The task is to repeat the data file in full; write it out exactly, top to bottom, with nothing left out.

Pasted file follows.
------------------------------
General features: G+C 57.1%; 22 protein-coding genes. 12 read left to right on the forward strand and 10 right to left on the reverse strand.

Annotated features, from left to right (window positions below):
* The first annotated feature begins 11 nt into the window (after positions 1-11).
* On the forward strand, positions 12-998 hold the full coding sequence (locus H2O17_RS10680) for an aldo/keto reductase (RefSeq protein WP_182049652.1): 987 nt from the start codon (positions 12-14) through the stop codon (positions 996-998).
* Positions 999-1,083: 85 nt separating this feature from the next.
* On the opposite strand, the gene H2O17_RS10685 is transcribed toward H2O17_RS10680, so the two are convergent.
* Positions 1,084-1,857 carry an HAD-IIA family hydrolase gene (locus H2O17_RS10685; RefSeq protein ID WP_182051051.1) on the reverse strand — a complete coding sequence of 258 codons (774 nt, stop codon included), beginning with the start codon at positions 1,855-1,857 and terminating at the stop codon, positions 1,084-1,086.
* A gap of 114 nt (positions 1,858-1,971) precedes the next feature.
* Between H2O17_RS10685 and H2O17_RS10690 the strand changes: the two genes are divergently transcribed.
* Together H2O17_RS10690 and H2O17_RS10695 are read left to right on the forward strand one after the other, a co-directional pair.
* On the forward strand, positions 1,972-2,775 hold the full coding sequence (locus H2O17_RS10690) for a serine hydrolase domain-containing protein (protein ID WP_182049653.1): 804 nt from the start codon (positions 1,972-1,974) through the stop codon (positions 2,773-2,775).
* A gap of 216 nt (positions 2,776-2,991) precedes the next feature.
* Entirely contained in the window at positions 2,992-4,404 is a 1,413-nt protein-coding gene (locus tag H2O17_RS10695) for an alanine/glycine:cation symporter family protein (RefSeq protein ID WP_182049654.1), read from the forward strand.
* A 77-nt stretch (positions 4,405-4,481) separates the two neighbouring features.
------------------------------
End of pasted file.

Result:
General features: G+C 57.1%; 22 protein-coding genes. 12 read left to right on the forward strand and 10 right to left on the reverse strand.

Annotated features, from left to right (window positions below):
* The first annotated feature begins 11 nt into the window (after positions 1-11).
* On the forward strand, positions 12-998 hold the full coding sequence (locus H2O17_RS10680) for an aldo/keto reductase (RefSeq protein WP_182049652.1): 987 nt from the start codon (positions 12-14) through the stop codon (positions 996-998).
* Positions 999-1,083: 85 nt separating this feature from the next.
* On the opposite strand, the gene H2O17_RS10685 is transcribed toward H2O17_RS10680, so the two are convergent.
* Positions 1,084-1,857 carry an HAD-IIA family hydrolase gene (locus H2O17_RS10685; RefSeq protein ID WP_182051051.1) on the reverse strand — a complete coding sequence of 258 codons (774 nt, stop codon included), beginning with the start codon at positions 1,855-1,857 and terminating at the stop codon, positions 1,084-1,086.
* A gap of 114 nt (positions 1,858-1,971) precedes the next feature.
* Between H2O17_RS10685 and H2O17_RS10690 the strand changes: the two genes are divergently transcribed.
* Together H2O17_RS10690 and H2O17_RS10695 are read left to right on the forward strand one after the other, a co-directional pair.
* On the forward strand, positions 1,972-2,775 hold the full coding sequence (locus H2O17_RS10690) for a serine hydrolase domain-containing protein (protein ID WP_182049653.1): 804 nt from the start codon (positions 1,972-1,974) through the stop codon (positions 2,773-2,775).
* A gap of 216 nt (positions 2,776-2,991) precedes the next feature.
* Entirely contained in the window at positions 2,992-4,404 is a 1,413-nt protein-coding gene (locus tag H2O17_RS10695) for an alanine/glycine:cation symporter family protein (RefSeq protein ID WP_182049654.1), read from the forward strand.
* A 77-nt stretch (positions 4,405-4,481) separates the two neighbouring features.